BEAT (www.beateatingdisorders.org.uk) is the UK’s eating disorder charity and provides a range of support to those who have, are worried they may have or are affected by an eating disorder. There website includes a variety of resources and information including a chatroom and message board.

They operate multiple helplines including one specifically for students on 0808 801 0811 as well as an online one-to-one web chat. These are available 365 days a year from 9am-8pm during the week and 4pm-8pm on weekends and bank holidays. Other support services include:

  • Anorexia and Bulimia Care (www.anorexiabulimiacare.org.uk) – a helpline and email support service providing practical guidance for anyone affected by eating disorders.
  • National Centre for Eating Disorders (www.eating-disorders.org.uk) – a independent organisation providing counselling, professional training and information on eating disorders.

Supporting someone with an eating disorder

Talking to someone is often the first step to take when you know they are going through a difficult time although many struggle to know how to approach such conversations. It is important to try not to overthink conversations and that only by speaking to someone about an eating disorder can you find out what is troubling them and what you can do to help.

Below are seven tips for supporting someone with an eating disorder:

  • Provide reassurance – Recognise they might not want to talk about their feelings but just know that someone is supporting them is the best help there is.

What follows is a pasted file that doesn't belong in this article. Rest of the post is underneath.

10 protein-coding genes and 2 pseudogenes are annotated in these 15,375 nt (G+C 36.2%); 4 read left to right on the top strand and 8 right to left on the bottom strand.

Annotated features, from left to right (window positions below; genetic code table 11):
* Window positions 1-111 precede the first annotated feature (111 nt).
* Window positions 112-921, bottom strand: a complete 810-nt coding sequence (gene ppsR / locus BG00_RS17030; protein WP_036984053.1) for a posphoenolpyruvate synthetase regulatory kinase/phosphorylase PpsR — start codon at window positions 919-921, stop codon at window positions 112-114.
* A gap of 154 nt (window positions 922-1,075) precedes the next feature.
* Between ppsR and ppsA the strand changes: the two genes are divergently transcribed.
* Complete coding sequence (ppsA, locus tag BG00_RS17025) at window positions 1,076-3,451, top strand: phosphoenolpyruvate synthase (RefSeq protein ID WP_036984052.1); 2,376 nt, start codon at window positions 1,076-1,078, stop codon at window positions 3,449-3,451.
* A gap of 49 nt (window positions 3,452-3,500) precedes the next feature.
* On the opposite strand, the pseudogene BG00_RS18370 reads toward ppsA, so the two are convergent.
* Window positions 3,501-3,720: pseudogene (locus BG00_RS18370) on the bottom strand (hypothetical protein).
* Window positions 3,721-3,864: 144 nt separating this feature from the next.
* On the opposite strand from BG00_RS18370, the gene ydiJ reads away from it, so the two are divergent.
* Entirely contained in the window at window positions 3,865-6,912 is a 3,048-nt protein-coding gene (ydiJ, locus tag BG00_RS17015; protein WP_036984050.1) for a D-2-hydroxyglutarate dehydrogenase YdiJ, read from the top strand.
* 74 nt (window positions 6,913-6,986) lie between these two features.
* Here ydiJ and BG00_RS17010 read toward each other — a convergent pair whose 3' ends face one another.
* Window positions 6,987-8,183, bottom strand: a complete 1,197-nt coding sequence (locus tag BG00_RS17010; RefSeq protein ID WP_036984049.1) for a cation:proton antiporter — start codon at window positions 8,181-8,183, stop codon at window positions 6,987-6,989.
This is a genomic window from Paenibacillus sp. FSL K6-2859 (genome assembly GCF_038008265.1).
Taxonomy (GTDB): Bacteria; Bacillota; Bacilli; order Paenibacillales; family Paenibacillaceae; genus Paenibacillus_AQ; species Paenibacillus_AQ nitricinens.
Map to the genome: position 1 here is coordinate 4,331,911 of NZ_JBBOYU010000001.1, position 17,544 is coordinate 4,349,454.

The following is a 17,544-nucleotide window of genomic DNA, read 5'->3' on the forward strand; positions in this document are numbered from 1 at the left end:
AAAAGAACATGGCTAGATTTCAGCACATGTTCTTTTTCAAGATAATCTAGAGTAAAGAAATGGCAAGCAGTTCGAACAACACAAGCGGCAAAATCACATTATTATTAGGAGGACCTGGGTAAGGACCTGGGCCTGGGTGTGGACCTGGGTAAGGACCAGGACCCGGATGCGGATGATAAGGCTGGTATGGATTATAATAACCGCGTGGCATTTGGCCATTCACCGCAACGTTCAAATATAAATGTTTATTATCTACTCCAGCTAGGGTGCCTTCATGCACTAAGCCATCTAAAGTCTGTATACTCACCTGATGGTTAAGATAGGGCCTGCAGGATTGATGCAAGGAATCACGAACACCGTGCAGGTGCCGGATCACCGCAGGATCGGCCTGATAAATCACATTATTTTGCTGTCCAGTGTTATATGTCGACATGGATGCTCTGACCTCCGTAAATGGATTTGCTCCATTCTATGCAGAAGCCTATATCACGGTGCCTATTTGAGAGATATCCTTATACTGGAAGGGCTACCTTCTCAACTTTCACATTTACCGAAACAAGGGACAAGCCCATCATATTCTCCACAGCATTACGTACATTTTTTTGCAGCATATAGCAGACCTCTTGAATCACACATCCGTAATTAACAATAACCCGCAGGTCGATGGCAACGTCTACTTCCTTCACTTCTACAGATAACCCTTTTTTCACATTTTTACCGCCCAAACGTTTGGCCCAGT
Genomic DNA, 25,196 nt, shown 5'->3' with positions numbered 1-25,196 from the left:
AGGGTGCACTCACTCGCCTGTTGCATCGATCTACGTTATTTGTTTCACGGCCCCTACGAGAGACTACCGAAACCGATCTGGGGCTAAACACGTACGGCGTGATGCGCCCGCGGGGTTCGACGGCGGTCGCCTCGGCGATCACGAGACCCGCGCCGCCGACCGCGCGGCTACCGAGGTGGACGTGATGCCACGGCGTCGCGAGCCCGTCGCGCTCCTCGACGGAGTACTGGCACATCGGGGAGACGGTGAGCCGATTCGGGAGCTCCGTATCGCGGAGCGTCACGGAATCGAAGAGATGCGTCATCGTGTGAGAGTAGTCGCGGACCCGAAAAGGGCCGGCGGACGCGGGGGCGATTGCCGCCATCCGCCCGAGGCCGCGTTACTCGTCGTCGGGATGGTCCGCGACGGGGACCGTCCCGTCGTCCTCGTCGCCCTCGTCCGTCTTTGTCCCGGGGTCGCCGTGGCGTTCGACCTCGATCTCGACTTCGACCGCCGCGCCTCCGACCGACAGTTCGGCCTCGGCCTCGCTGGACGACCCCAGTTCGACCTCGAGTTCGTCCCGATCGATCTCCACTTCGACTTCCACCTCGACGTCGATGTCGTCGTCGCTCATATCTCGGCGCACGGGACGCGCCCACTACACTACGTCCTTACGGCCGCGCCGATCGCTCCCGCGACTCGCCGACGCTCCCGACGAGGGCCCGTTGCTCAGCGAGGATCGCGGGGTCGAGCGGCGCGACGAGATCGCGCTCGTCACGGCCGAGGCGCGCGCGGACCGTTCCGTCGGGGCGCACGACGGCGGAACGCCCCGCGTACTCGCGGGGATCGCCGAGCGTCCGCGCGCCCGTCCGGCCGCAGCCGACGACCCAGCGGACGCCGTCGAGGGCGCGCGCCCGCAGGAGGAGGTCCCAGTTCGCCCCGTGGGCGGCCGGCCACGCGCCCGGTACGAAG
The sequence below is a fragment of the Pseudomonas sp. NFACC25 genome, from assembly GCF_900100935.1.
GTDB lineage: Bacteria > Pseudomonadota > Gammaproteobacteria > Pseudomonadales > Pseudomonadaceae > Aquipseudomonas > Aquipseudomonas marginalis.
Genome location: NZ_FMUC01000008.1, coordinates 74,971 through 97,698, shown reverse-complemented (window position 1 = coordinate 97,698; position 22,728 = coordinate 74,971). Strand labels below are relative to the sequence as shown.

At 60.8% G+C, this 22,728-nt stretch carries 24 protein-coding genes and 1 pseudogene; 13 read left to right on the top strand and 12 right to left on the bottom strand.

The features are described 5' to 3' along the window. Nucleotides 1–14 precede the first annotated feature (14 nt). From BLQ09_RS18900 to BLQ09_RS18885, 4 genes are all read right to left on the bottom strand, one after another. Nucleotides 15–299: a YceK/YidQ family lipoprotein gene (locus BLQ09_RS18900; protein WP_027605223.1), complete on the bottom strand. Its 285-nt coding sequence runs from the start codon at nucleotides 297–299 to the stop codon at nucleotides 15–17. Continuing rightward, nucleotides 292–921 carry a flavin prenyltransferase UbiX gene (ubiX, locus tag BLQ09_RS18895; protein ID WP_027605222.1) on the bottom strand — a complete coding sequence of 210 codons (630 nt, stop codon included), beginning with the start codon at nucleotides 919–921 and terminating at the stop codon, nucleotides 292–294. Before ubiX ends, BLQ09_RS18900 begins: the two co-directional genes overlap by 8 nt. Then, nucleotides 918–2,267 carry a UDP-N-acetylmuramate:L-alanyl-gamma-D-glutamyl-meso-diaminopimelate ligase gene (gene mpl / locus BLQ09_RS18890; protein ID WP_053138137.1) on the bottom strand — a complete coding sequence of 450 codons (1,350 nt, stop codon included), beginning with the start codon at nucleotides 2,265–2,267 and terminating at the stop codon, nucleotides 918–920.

• Try not to take offence of comments they don’t mean – they might distance themselves or not make any effort, try to be patient with them.
  • Recognise they might lie about what they have or haven’t eaten – They are only following the rules of their eating disorder and lying can appear to be the easiest option.
  • Don’t threaten them into eating – Doing so can push sufferers away and leave them feeling isolated, wanting recovery is often the first step to overcoming an eating disorder.
  • Continue to engage with them – Keep inviting them out and offering to socialise even if a friend may find it difficult to socialise, especially if doing so involves food.
  • Don’t treat them differently – Remember that they are not defined by their eating disorder, they are the same person and will realise various thing in life worth enjoying.
  • Set a good example – Try not to talk about weight/calories/food or exercise, sufferers often compare themselves to others and may develop guilt from such discussions.

What can the AberSU Advice Service do to help?

The AberSU Advice Service is independent from the University and provides a free, confidential, and impartial service to all Aberystwyth University students. 

The Advice Service can assist you in a range of ways, including:

  • Providing impartial advice for your circumstances.
  • Advice on how to respond to allegations and preparing for any meetings.
  • Accompany you where appropriate to any meetings to provide support and representation.
  • Help signpost you to other support services.

To make an appointment to discuss all your options, including what support is available to you, please contact us below:


Useful links

BEAT

Anorexia and Bulimia Care

National Centre for Eating Disorders


First Produced: December 2020

Reviewed: December 2020

Useful Links

Registered Charity

Aberystwyth Students' Union #1150576